November 11, 2013
The world of exercise has long been riddled with fitness myths, misconceptions, misperceptions and biased information. While much information is sound and well intentioned, some of it is designed to attract us to buy things, whether good for us or not. Collectively, sound information mixes with the “fluff” to make up a convoluted mass of confusion and contradictions. Or, it turns into a black-or-white viewpoint, which grossly oversimplifies a complex subject. As if that’s not enough, a version of the “telephone game” is often thrown in. Information passes from person to person, often changing along the way, and the original intent and rationale gets lost in translation. As a result, a person may blindly follow without ever inquiring about objective reasoning. We are taught guidelines, and they are interpreted as rules. Whatever or whomever we learned from first is often perceived as “right.” We tend to listen to and follow the masses because “if everyone is doing it this way, it must be right....Right?”
This kind of thinking would have some still believing the earth is flat…
Breaking Down Lunges and Squats
Lunges and squats are great examples of this kind of thinking. Most people tend to do lunges to strengthen the lower body with a desire to strengthen (or shape) the gluteus maximus (butt muscles) and the quadriceps (thigh muscles). However, the most commonly recommended technique (often presented as the “right” way to do a lunge) has your upper body vertical, with your forward leg at a 90/90/90 degree position (90 degrees at the hip, knee and ankle), with the thigh of the back leg in line with your upper body and your knee directly underneath you (Figure 1). As you descend and ascend from this position, your back leg (primarily the quadriceps of that leg) will do most of the work because it is supporting most of your body’s weight. This may be fine if you want to target your quadriceps, but considering the most popular reason for lunges is to train the glutes, you’ll be training with a far less effective technique. With a slight lean forward and slight shift forward of the front knee, you can redistribute weight from the back leg to the forward leg (Figure 2).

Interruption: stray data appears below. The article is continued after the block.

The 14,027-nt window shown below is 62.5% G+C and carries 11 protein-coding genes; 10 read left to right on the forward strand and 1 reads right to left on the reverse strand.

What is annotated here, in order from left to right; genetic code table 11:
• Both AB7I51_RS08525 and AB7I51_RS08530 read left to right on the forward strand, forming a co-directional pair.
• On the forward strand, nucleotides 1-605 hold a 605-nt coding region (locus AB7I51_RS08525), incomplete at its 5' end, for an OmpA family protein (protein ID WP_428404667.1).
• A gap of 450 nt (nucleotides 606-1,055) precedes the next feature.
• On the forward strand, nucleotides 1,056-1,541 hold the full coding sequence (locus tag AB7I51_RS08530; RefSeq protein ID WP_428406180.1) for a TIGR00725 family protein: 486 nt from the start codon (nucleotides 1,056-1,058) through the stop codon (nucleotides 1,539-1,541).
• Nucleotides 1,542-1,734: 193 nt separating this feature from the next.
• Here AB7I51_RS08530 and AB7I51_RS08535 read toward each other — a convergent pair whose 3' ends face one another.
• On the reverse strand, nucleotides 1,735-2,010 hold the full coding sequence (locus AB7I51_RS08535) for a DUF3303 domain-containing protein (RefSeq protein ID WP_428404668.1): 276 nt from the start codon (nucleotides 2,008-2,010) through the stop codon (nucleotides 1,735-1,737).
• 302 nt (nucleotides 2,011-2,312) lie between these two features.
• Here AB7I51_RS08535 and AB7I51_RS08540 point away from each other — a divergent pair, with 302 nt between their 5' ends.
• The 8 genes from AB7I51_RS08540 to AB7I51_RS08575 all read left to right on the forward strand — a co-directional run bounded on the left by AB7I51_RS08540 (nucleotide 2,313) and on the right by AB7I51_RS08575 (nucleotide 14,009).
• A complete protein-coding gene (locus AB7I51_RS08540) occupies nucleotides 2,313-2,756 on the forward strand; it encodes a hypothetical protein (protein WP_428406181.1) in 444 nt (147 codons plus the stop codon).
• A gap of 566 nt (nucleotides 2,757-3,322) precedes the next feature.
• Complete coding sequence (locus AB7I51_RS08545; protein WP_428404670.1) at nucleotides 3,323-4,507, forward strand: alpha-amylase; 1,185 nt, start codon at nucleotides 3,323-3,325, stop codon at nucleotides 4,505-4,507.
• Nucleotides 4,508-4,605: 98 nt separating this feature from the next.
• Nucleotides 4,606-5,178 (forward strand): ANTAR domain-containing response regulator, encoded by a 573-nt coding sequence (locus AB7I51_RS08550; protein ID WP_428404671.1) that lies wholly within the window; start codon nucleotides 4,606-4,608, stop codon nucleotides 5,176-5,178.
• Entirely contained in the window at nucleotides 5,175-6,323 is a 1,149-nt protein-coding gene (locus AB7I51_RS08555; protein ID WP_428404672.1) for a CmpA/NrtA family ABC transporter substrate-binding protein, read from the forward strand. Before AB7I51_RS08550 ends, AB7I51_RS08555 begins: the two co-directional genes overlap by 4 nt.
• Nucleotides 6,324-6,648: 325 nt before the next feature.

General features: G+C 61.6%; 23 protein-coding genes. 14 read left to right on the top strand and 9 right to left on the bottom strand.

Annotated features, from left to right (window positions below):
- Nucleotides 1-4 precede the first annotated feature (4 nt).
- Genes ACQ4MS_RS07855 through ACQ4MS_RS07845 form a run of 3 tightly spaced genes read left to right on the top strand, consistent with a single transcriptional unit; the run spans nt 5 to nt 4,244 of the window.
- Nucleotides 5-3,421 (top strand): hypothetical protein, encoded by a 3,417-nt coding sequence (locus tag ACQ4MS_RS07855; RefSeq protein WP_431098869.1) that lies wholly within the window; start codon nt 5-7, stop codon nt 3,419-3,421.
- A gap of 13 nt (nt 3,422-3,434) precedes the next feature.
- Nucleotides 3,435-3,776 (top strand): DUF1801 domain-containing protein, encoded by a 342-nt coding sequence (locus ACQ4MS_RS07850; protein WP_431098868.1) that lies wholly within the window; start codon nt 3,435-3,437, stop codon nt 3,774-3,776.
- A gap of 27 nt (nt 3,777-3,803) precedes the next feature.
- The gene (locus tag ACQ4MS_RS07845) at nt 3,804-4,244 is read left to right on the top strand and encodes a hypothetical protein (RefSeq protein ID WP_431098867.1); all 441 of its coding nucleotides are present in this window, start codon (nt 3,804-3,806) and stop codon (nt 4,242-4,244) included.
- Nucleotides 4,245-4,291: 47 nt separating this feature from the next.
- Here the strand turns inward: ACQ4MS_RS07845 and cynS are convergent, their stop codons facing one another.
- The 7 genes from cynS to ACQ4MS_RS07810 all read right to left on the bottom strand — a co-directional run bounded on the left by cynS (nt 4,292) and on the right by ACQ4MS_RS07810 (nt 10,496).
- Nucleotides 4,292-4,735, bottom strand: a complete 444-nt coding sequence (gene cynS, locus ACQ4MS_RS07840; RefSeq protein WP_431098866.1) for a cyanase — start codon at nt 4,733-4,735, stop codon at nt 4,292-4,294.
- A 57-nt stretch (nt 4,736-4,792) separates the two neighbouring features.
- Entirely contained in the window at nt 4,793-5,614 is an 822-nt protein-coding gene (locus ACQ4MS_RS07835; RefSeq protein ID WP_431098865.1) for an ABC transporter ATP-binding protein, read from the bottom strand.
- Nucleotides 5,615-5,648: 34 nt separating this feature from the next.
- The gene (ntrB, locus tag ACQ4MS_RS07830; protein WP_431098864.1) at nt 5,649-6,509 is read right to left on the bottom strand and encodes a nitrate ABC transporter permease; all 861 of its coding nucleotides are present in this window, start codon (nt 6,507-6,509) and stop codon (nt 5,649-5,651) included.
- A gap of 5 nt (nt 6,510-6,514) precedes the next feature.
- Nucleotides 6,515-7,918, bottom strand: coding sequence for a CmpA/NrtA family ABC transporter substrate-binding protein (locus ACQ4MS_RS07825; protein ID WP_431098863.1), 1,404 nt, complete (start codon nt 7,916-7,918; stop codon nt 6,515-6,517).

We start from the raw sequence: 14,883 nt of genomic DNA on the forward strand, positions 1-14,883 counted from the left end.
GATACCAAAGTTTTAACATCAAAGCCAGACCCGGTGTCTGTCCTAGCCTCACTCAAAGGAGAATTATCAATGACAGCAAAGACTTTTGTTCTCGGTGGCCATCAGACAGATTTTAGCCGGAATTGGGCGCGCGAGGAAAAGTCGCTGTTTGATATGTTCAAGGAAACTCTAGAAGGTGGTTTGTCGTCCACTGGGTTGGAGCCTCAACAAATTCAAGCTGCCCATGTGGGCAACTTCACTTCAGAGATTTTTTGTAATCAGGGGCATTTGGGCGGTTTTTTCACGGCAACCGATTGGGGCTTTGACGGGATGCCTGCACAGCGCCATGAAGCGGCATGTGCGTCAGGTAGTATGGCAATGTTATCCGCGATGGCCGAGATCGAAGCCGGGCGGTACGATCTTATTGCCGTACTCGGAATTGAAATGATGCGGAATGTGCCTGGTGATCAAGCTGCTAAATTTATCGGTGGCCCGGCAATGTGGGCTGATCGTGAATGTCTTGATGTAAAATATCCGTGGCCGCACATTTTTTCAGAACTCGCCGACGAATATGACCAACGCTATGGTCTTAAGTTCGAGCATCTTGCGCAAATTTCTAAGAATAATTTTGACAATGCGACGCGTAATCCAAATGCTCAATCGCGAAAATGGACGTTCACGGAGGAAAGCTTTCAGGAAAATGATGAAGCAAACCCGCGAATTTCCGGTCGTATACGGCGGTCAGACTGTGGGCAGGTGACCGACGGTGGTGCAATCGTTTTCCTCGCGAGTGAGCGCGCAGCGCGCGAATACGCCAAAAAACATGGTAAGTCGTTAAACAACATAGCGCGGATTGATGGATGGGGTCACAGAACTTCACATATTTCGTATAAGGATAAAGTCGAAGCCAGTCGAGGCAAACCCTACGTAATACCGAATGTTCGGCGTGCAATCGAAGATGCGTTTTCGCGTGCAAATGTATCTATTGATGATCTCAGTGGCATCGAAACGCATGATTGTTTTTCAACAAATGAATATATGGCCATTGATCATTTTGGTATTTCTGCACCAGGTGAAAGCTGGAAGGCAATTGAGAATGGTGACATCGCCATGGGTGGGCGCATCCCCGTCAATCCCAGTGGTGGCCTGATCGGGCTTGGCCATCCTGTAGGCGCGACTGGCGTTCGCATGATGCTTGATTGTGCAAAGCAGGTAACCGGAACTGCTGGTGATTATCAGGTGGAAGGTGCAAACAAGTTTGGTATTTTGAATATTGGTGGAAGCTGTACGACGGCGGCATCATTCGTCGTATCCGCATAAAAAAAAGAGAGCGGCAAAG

Incidentally, Figure 2 is a technique considered “wrong” by many. However, this position relies on the forward leg to do more work and requires the gluteus maximus, quadriceps and even the calf muscle of the front leg to perform the exercise. It also happens to be the functional position you use when walking up stairs, especially if you skip steps.
This provides two options for lunging. Neither option is wrong. Both can be considered right, but for different reasons. It is in the differences that we can identify risks with the benefits and match them accordingly to our program.
Your Knees CAN Go Past Your Toes
If you have cringed at Figure 2 above, you have likely fallen prey to one of the biggest culprits in the right/wrong circle—the common cue for squats and lunges that suggests your knees should NEVER go past your toes. It is theorized that bad things will happen to your knees if they do. In fact, many take it even further by suggesting that your knees are not supposed to move forward at all and should stay over your ankle, which is usually accomplished through the cue to “squat with your weight on your heels.”